There is an Australian meme that says every man needs a shed. It is attacked by those who wishes to press themselves forward, demanding equality, but fortunately in this case that generally involves dirt and hard work. You can let ‘em into your shed to rant away, but leave the door open for when they discover the spiders and the pools of old motor oil.
If you wish to make a hobby of making things, you have a choice as wide as the world of what to do. Every object you see about you was made by someone. With the possible exception of an nuclear reactor, you can do the same. Indeed, if you are prepared to make scale modelling your thing, you can have your own Oak Ridge, Hanford, or Semipalatinsk. And the advantage of a scale model is that you won’t die of radiation poisoning.
Each hobbyist’s bent will be different, and each can be guided by what they like in life, and what materials they like to work with.
You like wood? Make tables, chairs, beds, cabinets, boats, chessboards, boxes, etc, etc. The hardware stores and wood merchants are your friends and will have machines, tools, and finishes enough to keep you busy forever. There will be books, magazines, YouTube videos, clubs and societies all over that you can repair to for advice and admiration. Go on – knock yourself out.
Metal your thing? Howzabout blacksmithing, etching, welding, fabrication, boatbuilding, furniture, clockmaking, casting, railway work. Expect to get big and black and dirty doing any of these and become resigned to the blood blister and the burn.
Plastic? Model kits, artwork, fabrication, furniture, casting, imbedding.
Mechanical things? Oh Dear Me. Classic cars, hot rods, car maintenance, clockmaking watch repair, camera repair, motor boats, steam engines, oil engines, old farm machinery, tool restoration, appliance repair… be careful to get good at what you do but keep it secret because as soon as people find out that you can fix things they will come to you to have things fixed. Your hobby will become work and you’ll need a hobby to relax from your hobby…
Cloth? Clothing making, dressmaking, costume making, sail making, awning work, upholstery, knitting, tatting, crochet work, embroidery, lacework…I cannot list all the things you could make with fibres…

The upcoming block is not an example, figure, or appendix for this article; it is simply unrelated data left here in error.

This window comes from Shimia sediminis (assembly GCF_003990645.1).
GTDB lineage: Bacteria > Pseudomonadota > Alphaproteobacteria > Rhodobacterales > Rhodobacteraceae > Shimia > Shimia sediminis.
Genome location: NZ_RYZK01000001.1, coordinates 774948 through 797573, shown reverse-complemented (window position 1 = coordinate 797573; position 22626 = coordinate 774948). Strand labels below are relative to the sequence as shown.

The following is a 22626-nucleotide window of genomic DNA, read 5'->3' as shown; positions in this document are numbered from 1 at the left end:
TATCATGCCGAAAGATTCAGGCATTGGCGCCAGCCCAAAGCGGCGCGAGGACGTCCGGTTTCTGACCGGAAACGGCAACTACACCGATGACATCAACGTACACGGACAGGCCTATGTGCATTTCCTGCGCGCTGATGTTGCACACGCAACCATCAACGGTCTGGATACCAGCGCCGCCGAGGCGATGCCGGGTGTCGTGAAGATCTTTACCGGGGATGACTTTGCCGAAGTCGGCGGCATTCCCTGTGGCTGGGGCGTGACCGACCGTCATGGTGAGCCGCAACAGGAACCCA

Leather? Shoes, saddles, belts, bodices, BDSM gear, military equipages, furniture, art, carvings, bookbinding, fake steaks at cheap restaurants…
Paper? Bookbinding, paper making, magazine and pamphlet printing, origami, model making.
Rubber? Well…besides BDSM wedding dresses, you can become a tyre repair as a hobby. Or make mats, boating gear, or other waterproof goods.
Electronics? Despite the fact that we get lots of goods from overseas, we also have good electronic stores that sell components and circuits. You can make or mend – your choice. You can get zapped either way.
Plants? Grow a garden, grow a lawn, grow a vineyard, grow an orchard. Stop when you run afoul of agricultural law or produce boards and you should be fine. Exhibit, eat, or dig in the results of your endeavours. If you smoke them, expect to be visited by either the local Don or the local detectives.
In short, there are no end of things that you can make. If you make them for yourself, you are rewarded with both pride of ownership and competence. Sometimes you can gain a financial advantage making your own goods – sometimes not. Be wary of making things for profit, as this quickly erodes the hobby benefit.
Be prepared to go from one form of making to another as you gain skill and need to expand. Also be aware that you can get to a plateau or a rut – I have 5 tables made by an old hobbyist who was a friend of my late mother-in-law. They are a delight individually but a nuisance in a group. I hope to give several away to the unwary.
Remember, as well, that some making hobbies border upon the expressive or artistic pursuits. This is no bad thing in itself unless the maker sees more in it than there actually is – or if someone else tries to make art out of mere work.